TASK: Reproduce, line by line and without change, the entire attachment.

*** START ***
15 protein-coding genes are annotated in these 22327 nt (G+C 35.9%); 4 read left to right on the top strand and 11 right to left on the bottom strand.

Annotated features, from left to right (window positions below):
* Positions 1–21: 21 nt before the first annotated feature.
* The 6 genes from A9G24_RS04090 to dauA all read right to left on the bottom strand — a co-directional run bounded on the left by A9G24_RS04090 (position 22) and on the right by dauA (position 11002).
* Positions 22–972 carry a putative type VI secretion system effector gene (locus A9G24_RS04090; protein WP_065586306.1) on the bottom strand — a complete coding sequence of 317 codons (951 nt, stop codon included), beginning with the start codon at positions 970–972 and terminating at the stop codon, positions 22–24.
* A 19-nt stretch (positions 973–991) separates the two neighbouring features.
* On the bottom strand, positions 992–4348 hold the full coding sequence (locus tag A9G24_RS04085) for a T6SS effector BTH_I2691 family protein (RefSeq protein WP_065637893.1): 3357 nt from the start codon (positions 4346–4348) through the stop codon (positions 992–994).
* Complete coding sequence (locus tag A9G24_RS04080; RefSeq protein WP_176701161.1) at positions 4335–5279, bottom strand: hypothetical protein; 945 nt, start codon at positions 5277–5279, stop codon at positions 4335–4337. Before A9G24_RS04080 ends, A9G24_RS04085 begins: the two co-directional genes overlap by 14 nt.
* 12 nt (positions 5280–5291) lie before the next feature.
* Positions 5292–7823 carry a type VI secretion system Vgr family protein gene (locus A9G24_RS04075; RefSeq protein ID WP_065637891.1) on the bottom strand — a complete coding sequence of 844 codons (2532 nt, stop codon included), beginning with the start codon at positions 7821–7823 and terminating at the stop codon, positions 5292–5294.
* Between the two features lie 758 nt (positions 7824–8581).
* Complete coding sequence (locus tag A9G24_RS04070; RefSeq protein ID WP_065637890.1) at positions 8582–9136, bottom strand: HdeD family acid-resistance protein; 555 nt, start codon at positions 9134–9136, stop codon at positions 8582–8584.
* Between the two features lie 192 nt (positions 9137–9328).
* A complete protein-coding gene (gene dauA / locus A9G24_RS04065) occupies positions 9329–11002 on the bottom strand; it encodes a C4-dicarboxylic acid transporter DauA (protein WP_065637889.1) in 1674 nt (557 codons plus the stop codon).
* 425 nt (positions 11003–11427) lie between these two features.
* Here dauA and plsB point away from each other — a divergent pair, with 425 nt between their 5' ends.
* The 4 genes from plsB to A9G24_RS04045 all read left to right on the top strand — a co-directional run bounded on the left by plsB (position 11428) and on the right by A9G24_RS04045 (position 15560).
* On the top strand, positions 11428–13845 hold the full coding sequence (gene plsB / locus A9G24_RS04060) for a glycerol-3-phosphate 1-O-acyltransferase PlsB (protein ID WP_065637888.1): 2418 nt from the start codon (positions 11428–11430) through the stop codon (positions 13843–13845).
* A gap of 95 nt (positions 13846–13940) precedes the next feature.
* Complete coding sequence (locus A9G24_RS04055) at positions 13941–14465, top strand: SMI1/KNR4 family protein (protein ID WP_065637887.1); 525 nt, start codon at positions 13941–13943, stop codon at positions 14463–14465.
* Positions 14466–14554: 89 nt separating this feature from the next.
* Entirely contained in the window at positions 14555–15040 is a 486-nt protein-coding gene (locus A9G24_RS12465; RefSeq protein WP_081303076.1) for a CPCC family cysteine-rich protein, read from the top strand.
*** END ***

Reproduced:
15 protein-coding genes are annotated in these 22327 nt (G+C 35.9%); 4 read left to right on the top strand and 11 right to left on the bottom strand.

Annotated features, from left to right (window positions below):
* Positions 1–21: 21 nt before the first annotated feature.
* The 6 genes from A9G24_RS04090 to dauA all read right to left on the bottom strand — a co-directional run bounded on the left by A9G24_RS04090 (position 22) and on the right by dauA (position 11002).
* Positions 22–972 carry a putative type VI secretion system effector gene (locus A9G24_RS04090; protein WP_065586306.1) on the bottom strand — a complete coding sequence of 317 codons (951 nt, stop codon included), beginning with the start codon at positions 970–972 and terminating at the stop codon, positions 22–24.
* A 19-nt stretch (positions 973–991) separates the two neighbouring features.
* On the bottom strand, positions 992–4348 hold the full coding sequence (locus tag A9G24_RS04085) for a T6SS effector BTH_I2691 family protein (RefSeq protein WP_065637893.1): 3357 nt from the start codon (positions 4346–4348) through the stop codon (positions 992–994).
* Complete coding sequence (locus tag A9G24_RS04080; RefSeq protein WP_176701161.1) at positions 4335–5279, bottom strand: hypothetical protein; 945 nt, start codon at positions 5277–5279, stop codon at positions 4335–4337. Before A9G24_RS04080 ends, A9G24_RS04085 begins: the two co-directional genes overlap by 14 nt.
* 12 nt (positions 5280–5291) lie before the next feature.
* Positions 5292–7823 carry a type VI secretion system Vgr family protein gene (locus A9G24_RS04075; RefSeq protein ID WP_065637891.1) on the bottom strand — a complete coding sequence of 844 codons (2532 nt, stop codon included), beginning with the start codon at positions 7821–7823 and terminating at the stop codon, positions 5292–5294.
* Between the two features lie 758 nt (positions 7824–8581).
* Complete coding sequence (locus tag A9G24_RS04070; RefSeq protein ID WP_065637890.1) at positions 8582–9136, bottom strand: HdeD family acid-resistance protein; 555 nt, start codon at positions 9134–9136, stop codon at positions 8582–8584.
* Between the two features lie 192 nt (positions 9137–9328).
* A complete protein-coding gene (gene dauA / locus A9G24_RS04065) occupies positions 9329–11002 on the bottom strand; it encodes a C4-dicarboxylic acid transporter DauA (protein WP_065637889.1) in 1674 nt (557 codons plus the stop codon).
* 425 nt (positions 11003–11427) lie between these two features.
* Here dauA and plsB point away from each other — a divergent pair, with 425 nt between their 5' ends.
* The 4 genes from plsB to A9G24_RS04045 all read left to right on the top strand — a co-directional run bounded on the left by plsB (position 11428) and on the right by A9G24_RS04045 (position 15560).
* On the top strand, positions 11428–13845 hold the full coding sequence (gene plsB / locus A9G24_RS04060) for a glycerol-3-phosphate 1-O-acyltransferase PlsB (protein ID WP_065637888.1): 2418 nt from the start codon (positions 11428–11430) through the stop codon (positions 13843–13845).
* A gap of 95 nt (positions 13846–13940) precedes the next feature.
* Complete coding sequence (locus A9G24_RS04055) at positions 13941–14465, top strand: SMI1/KNR4 family protein (protein ID WP_065637887.1); 525 nt, start codon at positions 13941–13943, stop codon at positions 14463–14465.
* Positions 14466–14554: 89 nt separating this feature from the next.
* Entirely contained in the window at positions 14555–15040 is a 486-nt protein-coding gene (locus A9G24_RS12465; RefSeq protein WP_081303076.1) for a CPCC family cysteine-rich protein, read from the top strand.